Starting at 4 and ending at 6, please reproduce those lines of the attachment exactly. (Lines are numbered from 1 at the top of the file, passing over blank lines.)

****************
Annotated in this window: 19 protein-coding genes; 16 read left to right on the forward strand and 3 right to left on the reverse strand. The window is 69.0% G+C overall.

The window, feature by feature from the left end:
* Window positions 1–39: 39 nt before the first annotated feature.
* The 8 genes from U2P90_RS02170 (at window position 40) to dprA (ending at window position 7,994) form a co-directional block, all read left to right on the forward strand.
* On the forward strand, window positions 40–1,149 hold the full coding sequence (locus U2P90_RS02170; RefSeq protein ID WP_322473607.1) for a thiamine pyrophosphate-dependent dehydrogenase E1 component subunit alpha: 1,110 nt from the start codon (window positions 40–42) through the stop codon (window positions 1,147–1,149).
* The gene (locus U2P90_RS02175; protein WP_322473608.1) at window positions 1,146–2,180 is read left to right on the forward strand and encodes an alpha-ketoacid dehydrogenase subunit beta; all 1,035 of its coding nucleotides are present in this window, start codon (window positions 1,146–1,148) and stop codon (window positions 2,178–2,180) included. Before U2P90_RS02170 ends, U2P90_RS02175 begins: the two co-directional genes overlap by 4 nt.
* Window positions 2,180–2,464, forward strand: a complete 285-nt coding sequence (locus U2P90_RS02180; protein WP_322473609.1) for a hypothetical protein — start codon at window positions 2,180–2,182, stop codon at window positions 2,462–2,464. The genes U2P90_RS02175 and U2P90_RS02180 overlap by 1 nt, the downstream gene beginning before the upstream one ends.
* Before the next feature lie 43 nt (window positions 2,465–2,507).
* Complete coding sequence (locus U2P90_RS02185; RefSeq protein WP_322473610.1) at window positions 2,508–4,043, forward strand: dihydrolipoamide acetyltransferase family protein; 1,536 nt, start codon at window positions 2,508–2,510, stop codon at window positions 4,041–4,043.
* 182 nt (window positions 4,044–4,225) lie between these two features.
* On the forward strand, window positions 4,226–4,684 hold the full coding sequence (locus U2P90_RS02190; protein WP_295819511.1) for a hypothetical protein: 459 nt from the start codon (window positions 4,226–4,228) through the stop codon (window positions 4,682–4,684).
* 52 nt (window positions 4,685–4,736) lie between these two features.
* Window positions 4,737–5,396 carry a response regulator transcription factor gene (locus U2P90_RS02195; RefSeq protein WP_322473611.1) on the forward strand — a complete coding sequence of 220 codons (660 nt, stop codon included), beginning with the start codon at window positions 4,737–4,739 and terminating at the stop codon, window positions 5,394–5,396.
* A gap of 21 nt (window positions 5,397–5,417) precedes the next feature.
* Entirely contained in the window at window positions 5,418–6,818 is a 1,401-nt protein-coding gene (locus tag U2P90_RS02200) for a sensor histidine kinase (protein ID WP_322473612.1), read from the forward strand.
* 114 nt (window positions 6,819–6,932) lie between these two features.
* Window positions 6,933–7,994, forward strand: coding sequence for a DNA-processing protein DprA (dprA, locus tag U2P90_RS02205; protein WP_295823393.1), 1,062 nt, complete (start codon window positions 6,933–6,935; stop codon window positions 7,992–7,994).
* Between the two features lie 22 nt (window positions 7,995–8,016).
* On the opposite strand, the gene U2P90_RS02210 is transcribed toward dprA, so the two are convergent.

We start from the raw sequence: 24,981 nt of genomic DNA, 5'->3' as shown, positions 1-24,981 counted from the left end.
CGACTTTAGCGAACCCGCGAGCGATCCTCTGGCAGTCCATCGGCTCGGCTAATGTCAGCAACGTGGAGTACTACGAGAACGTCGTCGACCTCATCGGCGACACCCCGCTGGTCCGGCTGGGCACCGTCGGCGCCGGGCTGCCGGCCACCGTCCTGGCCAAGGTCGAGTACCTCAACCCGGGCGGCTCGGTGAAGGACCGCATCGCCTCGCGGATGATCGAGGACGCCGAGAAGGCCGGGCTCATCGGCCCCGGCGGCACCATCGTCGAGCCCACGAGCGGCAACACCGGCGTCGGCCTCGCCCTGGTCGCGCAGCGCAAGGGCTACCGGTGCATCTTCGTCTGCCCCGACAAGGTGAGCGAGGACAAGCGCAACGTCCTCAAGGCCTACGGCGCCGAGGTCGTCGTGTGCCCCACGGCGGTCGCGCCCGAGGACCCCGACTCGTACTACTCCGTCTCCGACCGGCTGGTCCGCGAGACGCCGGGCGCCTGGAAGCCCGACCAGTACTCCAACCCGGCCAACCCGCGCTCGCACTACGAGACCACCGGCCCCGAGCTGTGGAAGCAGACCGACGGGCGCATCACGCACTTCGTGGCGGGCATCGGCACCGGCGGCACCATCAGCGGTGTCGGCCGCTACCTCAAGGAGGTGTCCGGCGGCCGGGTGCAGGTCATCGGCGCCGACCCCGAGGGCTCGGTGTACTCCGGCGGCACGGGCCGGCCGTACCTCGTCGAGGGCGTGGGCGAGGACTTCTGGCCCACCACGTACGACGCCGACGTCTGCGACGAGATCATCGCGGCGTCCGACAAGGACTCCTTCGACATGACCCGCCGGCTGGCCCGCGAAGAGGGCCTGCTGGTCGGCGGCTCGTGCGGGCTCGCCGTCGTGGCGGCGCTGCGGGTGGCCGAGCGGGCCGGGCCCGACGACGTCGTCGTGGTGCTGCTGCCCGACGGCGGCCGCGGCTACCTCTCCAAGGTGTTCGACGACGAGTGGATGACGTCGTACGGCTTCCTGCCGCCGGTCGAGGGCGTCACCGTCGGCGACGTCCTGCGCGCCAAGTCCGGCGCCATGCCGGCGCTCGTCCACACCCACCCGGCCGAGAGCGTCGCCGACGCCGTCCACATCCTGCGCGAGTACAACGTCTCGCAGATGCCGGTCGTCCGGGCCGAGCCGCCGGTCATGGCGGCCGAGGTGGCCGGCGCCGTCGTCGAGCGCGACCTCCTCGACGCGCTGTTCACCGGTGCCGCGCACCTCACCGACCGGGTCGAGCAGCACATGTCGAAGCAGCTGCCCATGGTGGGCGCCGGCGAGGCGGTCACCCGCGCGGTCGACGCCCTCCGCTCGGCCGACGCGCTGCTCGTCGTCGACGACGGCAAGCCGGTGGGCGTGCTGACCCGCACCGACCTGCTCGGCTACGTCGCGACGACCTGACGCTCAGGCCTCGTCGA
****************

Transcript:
* The 8 genes from U2P90_RS02170 (at window position 40) to dprA (ending at window position 7,994) form a co-directional block, all read left to right on the forward strand.
* On the forward strand, window positions 40–1,149 hold the full coding sequence (locus U2P90_RS02170; RefSeq protein ID WP_322473607.1) for a thiamine pyrophosphate-dependent dehydrogenase E1 component subunit alpha: 1,110 nt from the start codon (window positions 40–42) through the stop codon (window positions 1,147–1,149).
* The gene (locus U2P90_RS02175; protein WP_322473608.1) at window positions 1,146–2,180 is read left to right on the forward strand and encodes an alpha-ketoacid dehydrogenase subunit beta; all 1,035 of its coding nucleotides are present in this window, start codon (window positions 1,146–1,148) and stop codon (window positions 2,178–2,180) included. Before U2P90_RS02170 ends, U2P90_RS02175 begins: the two co-directional genes overlap by 4 nt.